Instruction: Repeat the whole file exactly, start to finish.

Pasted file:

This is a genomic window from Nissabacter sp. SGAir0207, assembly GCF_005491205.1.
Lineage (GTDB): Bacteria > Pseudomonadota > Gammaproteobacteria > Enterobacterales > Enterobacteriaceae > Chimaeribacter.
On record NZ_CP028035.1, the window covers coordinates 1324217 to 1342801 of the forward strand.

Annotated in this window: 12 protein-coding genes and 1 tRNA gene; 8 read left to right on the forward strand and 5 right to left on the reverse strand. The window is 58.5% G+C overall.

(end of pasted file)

This is a genomic window from Nissabacter sp. SGAir0207, assembly GCF_005491205.1.
Lineage (GTDB): Bacteria > Pseudomonadota > Gammaproteobacteria > Enterobacterales > Enterobacteriaceae > Chimaeribacter.
On record NZ_CP028035.1, the window covers coordinates 1324217 to 1342801 of the forward strand.

Annotated in this window: 12 protein-coding genes and 1 tRNA gene; 8 read left to right on the forward strand and 5 right to left on the reverse strand. The window is 58.5% G+C overall.